The choreography of the diplomatic ballet that today characterises the negotiations with the many arms of the Taliban is complex. A common mistake is to view the Taliban as homogenous, but they are far from it. There are many ‘Taliban’, some discrete like the Haqqani group, which until recently, operated almost exclusively in Afghanistan and others such as the Punjabi Taliban that have some distinct cultural differences with the Pashtun Taliban of the tribal areas and Khyber-Pakhtunkhwa generally. Mullah Baradar is ‘old school’ Taliban, with links back to the founding fathers of the movement. The decision in principle to release him into Pakistan rather than back into Afghanistan is possibly a reflection of his disconnect with the new generation of the Taliban and in turn, their disconnect with their forefathers in terms of strategy and vision. The hope on all sides is that the release will help to kick-start the peace process that has been dead in the water since the fiasco around the opening of the Taliban office in Qatar, which was a textbook example of how not to conduct a public relations exercise.
Given that Afghan President Hamid Karzai is yesterday’s man and increasingly an irrelevance and his administration in its dying months, there is a real urgency attached to managing the negotiating space between now and the American withdrawal from Afghanistan by the end of 2014. A key question is going to be whether those working in the background to broker talks between assorted Taliban groups and the governments of both Afghanistan and Pakistan are talking to the right people inside the Taliban movement. Mullah Baradar and the Quetta shura of which he was reportedly second-in-command were the right people three or four years ago — but are they as relevant today as they were then? The Taliban are a dynamic entity and currently undergoing something of a churn. There are internal rifts on both sides of the border that have degenerated into bloody fighting in the last month on, at least, one occasion. The release of Mullah Baradar may be a damp squib rather than a catalyst, appeasement rather than rapprochement.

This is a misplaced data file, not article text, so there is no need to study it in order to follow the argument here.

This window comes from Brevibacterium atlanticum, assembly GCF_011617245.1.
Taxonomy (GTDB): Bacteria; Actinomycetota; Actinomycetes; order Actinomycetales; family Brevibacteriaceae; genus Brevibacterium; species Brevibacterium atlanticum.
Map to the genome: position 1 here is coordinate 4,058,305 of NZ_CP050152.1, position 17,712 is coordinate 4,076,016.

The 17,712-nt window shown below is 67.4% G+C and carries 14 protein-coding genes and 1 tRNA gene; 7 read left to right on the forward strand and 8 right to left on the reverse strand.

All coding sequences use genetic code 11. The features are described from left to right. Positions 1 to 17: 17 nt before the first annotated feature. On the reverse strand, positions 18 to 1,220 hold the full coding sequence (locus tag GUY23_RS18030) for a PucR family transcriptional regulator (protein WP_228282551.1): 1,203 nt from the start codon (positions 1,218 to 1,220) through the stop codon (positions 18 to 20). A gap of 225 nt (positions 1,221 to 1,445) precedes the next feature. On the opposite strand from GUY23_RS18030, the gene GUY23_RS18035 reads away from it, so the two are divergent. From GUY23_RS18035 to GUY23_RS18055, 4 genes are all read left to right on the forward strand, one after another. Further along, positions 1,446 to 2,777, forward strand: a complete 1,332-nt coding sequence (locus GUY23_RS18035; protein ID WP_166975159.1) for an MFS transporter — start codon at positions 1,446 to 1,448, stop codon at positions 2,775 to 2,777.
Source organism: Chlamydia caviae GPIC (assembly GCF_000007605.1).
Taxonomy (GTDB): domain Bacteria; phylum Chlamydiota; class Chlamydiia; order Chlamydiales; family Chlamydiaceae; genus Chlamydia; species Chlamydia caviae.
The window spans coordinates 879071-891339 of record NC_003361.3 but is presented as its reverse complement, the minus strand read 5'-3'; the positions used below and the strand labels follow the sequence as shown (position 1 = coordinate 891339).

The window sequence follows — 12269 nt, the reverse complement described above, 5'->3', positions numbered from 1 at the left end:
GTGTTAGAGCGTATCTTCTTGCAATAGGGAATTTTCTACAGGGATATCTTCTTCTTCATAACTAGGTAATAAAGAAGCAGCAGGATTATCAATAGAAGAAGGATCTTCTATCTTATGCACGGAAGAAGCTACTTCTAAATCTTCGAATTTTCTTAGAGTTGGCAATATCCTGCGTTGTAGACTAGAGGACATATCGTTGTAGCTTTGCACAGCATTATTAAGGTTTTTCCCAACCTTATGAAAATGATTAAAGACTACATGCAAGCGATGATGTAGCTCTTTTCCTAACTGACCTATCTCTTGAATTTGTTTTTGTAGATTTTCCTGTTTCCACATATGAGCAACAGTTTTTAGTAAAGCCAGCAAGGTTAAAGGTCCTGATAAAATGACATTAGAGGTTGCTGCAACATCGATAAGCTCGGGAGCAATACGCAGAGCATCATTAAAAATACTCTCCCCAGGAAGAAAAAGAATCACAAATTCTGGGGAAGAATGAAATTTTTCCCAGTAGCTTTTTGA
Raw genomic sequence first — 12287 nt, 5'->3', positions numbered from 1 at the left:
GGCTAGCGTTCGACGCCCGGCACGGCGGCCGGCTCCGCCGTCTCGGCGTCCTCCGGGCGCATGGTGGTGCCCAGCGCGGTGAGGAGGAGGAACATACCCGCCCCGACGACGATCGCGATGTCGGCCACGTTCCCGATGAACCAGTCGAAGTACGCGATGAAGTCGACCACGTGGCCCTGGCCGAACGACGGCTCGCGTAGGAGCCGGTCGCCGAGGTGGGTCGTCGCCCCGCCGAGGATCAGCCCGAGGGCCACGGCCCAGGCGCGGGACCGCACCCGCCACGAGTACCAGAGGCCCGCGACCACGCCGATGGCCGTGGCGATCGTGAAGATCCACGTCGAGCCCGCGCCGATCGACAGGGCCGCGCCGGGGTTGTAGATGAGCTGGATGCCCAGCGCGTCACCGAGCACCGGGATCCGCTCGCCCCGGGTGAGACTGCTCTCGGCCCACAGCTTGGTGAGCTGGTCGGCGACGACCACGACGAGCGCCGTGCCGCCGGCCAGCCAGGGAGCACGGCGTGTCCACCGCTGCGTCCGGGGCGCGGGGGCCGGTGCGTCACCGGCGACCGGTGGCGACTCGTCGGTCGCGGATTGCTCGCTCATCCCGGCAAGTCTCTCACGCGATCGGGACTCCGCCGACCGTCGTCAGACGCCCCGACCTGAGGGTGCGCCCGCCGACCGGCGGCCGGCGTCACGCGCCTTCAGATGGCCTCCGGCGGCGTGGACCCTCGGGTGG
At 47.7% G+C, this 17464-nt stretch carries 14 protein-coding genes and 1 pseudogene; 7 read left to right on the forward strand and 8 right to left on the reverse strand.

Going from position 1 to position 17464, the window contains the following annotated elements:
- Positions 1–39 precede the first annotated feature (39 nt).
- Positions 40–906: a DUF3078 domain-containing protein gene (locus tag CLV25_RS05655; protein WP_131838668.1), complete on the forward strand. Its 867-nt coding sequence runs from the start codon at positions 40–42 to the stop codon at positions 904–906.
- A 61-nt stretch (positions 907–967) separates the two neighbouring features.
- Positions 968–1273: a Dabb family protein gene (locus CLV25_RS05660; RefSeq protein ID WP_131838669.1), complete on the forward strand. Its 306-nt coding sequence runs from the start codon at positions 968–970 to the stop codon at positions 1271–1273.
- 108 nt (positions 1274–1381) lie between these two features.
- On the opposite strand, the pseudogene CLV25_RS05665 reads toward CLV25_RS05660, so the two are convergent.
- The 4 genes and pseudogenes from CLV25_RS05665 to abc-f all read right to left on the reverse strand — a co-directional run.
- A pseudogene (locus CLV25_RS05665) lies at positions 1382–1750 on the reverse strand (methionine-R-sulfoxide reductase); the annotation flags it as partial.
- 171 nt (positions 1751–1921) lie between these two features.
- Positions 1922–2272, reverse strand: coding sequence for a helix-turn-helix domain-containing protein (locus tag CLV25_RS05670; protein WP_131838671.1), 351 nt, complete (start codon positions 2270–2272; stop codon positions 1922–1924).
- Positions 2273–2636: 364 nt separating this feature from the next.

Published in The Express Tribune, September 12th, 2013.
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